What a Leap Year Is, and How to Calculate It
A leap year is a year that contains 1 extra day. It’s added to keep the calendar year synchronized with the real astronomical year, which actually lasts 365.242189 days. It’s called a tropical year. But the Gregorian calendar that we use only has 365 days. So it takes 4 years to make up the extra day we add to the leap year that lasts 366 days.
5-Minute Crafts is going to tell you about 2 ways of calculating a leap year.
1. Check the calendar.
The duration of a leap year is increased thanks to February. In a normal year, February has 28 days, and in a leap year, 29. So, in order to find out if a certain year is a leap year, find the calendar of the year and check February. If it has 29 days, it’s a leap year, and if it has only 28 days, it’s a normal year.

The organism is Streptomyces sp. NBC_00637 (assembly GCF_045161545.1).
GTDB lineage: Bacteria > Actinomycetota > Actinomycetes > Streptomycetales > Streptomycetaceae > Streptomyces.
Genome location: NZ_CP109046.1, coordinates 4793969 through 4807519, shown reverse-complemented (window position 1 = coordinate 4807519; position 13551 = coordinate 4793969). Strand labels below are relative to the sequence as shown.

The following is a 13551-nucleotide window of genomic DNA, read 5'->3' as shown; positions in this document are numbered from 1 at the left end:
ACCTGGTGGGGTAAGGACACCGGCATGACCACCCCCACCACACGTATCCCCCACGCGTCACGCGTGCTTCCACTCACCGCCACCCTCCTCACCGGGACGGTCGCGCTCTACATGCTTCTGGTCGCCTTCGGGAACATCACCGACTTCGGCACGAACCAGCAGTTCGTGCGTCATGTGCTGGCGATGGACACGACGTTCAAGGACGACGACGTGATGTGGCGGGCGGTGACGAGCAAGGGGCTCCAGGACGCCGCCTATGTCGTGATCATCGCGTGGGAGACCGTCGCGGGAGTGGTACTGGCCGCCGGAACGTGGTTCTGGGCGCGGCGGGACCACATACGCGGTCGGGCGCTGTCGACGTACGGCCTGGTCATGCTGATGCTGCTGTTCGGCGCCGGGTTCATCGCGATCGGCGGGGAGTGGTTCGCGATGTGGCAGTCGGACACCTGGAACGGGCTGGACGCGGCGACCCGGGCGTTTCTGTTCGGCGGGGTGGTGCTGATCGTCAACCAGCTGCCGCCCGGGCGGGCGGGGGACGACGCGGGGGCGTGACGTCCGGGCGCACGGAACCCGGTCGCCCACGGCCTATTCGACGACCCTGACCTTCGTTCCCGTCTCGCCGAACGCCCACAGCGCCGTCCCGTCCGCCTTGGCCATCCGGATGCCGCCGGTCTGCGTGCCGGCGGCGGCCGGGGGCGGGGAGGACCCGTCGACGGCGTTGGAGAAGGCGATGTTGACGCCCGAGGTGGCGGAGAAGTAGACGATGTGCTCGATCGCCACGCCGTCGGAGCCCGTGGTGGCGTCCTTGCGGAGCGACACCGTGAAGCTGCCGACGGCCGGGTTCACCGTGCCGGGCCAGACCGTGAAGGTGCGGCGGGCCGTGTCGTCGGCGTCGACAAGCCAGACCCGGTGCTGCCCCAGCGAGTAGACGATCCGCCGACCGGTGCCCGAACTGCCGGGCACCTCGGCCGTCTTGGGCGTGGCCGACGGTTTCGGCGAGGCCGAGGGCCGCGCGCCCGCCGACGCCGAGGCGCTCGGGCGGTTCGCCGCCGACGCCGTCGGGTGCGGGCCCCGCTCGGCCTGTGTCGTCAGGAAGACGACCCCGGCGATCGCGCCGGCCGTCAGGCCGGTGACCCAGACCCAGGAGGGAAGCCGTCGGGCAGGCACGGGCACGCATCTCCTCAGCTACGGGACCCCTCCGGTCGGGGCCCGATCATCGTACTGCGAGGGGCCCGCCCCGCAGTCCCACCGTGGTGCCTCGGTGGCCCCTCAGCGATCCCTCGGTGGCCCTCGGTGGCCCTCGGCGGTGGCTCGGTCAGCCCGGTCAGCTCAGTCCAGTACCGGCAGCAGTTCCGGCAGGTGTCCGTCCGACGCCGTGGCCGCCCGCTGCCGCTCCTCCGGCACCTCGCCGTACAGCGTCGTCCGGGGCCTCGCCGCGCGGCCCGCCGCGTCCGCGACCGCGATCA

2. Use division.
As we said before, the difference between a normal year and the astronomical year is 0.242189 days. It’s a bit less than 6 hours. If it was exactly 6 hours, or 0.25 days, we’d just add an extra day every 4 years. But because it’s less than 6 hours, the rules are more complicated, which is why not every fourth year is a leap year, but only most of them are. It allows us to avoid a situation where tropical years would not catch up with calendar years.
The rules are:
- If the year isn’t divisible by 4, it’s a normal year.
- If it can be divided by 4 but not by 100, it’s a leap year.
- If it’s divisible by 4, 100, and 400, it’s a leap year.
- In all other cases, it’s a normal year.
Let’s check 2000, 2016, 2022, and 2100:
- 2000 is divisible by 4, 100, and 400. It’s a leap year.
- 2016 is divisible by 4 but not by 100. It’s a leap year.
- 2022 isn’t divisible by 4. It’s a normal year.
- 2100 is divisible by 4 and 100, but not by 400. It’s a normal year.